Vale CEO ousted as Brazil seeks new blood before reorganization

epa03161987 Officials of the local Entry-Exit Inspection and Quarantine Bureau (CIQ) prepare to take samples of iron ore imported from India in the port in Rizhao in east China's Shandong province, 27 March 2012. Global miners Rio Tinto Group, BHP Billiton Ltd. and Vale SA, have decided to join China's new spot trading platform for iron ore, which will start it's test run on 29 March.  EPA/CHEN WEIFENG CHINA OUT



Brazil is moving to cast off the last shackles of government influence at iron-ore giant Vale SA — but not before replacing the CEO with someone more politically palatable.
Murilo Ferreira’s six-year contract won’t be renewed when it expires in May, the Rio de Janeiro-based company said in a statement on Friday. The announcement came days after Vale unveiled a plan to scrap its controlling shareholder pact amid criticism the miner was run like a quasi state company.
While the company didn’t say who decided Ferreira’s fate, analysts including Upside Investor’s Pedro Galdi say politics were involved. He took the CEO job in 2011 as part of a management shakeup driven by then-president Dilma Rousseff.
The current government of Michel Temer has sought to distance itself from authorities and executives with perceived allegiances to Rousseff, who was impeached last year.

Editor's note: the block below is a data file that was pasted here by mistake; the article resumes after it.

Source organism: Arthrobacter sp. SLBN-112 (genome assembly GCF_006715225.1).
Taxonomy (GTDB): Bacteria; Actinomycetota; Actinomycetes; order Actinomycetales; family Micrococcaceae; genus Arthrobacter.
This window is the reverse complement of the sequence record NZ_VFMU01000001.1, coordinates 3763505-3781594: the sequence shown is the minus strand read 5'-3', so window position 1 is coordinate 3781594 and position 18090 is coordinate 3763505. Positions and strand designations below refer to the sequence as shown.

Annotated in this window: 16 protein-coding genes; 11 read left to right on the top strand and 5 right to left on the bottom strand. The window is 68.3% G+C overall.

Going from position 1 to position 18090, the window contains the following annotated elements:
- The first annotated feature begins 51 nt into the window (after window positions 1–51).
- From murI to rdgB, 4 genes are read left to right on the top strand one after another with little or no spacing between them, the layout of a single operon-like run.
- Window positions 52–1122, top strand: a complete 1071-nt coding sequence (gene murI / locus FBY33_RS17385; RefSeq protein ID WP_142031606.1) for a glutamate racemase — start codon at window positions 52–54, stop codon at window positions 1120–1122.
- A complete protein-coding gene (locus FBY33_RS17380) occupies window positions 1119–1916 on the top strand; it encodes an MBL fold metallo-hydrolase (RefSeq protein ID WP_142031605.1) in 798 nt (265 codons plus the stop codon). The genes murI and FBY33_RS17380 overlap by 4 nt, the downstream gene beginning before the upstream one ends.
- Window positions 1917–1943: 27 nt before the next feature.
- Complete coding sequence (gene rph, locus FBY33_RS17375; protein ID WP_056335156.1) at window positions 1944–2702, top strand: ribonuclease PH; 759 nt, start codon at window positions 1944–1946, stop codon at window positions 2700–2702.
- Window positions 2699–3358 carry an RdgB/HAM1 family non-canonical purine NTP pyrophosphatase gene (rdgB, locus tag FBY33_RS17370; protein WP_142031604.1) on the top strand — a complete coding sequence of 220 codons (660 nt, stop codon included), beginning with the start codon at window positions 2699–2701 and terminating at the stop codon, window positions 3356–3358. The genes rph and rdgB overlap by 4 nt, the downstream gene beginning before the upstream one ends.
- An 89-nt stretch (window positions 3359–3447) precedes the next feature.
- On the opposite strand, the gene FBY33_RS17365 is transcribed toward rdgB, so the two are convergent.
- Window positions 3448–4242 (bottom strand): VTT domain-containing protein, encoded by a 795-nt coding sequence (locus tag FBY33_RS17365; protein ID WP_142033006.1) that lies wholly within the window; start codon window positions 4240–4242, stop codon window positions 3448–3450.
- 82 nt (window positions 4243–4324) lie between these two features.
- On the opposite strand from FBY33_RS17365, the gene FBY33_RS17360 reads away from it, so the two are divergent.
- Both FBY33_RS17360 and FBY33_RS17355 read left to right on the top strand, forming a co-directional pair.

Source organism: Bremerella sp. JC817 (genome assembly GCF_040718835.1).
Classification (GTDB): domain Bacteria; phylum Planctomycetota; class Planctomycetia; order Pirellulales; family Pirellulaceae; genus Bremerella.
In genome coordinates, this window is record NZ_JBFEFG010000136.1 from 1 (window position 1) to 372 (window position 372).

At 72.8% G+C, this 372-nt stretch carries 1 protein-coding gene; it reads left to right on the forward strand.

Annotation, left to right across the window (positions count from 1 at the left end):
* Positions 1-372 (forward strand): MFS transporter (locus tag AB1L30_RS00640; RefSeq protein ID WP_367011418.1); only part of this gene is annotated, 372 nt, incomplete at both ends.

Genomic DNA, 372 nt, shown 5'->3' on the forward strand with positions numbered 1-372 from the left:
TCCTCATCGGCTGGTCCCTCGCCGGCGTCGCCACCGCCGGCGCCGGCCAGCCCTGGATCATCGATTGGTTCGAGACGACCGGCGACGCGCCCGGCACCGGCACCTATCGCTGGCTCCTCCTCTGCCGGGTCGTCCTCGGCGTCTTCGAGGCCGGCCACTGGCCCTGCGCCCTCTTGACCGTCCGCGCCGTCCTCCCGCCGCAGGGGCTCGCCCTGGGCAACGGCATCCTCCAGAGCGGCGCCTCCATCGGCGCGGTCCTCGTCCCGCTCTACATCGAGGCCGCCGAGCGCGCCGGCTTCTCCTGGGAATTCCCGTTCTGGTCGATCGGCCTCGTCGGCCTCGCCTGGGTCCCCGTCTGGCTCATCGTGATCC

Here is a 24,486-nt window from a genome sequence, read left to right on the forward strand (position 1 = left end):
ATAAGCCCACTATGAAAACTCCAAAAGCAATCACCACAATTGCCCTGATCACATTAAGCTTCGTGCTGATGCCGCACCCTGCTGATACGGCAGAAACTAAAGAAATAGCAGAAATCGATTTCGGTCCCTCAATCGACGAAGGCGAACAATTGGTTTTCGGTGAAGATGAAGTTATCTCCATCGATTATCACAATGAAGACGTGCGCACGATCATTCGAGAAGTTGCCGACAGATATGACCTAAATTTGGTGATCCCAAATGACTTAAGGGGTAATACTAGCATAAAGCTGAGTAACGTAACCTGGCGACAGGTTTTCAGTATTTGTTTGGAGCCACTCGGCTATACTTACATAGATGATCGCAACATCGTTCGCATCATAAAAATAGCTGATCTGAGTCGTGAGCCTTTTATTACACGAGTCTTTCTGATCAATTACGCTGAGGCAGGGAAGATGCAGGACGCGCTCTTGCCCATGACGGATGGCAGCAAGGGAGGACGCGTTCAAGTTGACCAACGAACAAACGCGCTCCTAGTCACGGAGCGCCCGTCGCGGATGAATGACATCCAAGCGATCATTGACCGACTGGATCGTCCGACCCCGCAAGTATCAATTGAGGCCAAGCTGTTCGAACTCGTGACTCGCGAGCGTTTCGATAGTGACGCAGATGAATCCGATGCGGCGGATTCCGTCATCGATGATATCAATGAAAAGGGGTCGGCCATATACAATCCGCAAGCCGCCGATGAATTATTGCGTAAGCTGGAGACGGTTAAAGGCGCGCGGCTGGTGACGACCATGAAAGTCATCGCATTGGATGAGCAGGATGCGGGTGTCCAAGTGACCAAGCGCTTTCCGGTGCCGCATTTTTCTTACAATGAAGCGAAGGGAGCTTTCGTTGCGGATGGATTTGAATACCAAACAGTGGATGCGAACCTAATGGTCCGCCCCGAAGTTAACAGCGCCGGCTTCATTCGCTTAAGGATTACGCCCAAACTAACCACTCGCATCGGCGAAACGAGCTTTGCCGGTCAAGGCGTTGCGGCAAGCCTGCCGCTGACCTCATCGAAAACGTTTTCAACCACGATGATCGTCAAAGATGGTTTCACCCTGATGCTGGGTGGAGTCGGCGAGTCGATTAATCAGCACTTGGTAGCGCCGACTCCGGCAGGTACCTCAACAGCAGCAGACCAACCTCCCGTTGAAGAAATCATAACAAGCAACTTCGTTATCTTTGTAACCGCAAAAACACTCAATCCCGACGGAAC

“Clearly this is a political decision and Temer will have the final say in appointing the new CEO,” Galdi said by telephone from Sao Paulo. “This should be the last time there is political interference in appointing a CEO, as Vale is breaking down control.”
Brazil’s presidency didn’t respond to e-mails requesting comment. Vale’s shares fell 0.5 percent in Sao Paulo on Friday. Under Ferreira, 63, the company has been on a roller coaster ride.
Over that period, Vale’s shares lost about 30 percent as commodity prices tumbled amid slowing Chinese demand and expanding supply. In the past year, though, there’s been a sharp turnaround.
As the CEO stepped up cost- and debt-cutting efforts and prices recovered, the company’s stock jumped more than 250 percent, outperforming rivals. His efforts to focus on new deposits in northern Brazil were applauded by investors. That shift has culminated in a $14 billion mining complex in an area where ore quality is higher and costs will be lower. But back in Vale’s home state of Minas Gerais, the strategy riled politicians from the PMDB party, to which Temer also belongs.
While local political opposition would normally be of little consequence for an independently run company, Vale is controlled by a holding company whose owners include state pension funds and the country’s development bank.
Some PMDB lawmakers rallied behind criticism over Vale’s initial response to a tailings dam collapse at its joint venture with BHP Billiton Ltd. in November 2015.
Vale has defended both its initial and ongoing response to the Samarco disaster and its strategy to focus investments on low-cost deposits in northern Brazil. “I never entered the political arena to guarantee my term,” Ferreira said Friday on a conference call with journalists.
He said he had no knowledge if his successor would be an executive from the current management team such as Clovis Torres, the head of human resources, Peter Poppinga, the head of ferrous metals, or Luciano Pires, the chief financial officer. Local media also has cited Nelson Silva, the head of strategy at Petroleo Brasileiro SA, as a potential candidate. Petrobras didn’t immediately reply to a request for comment.

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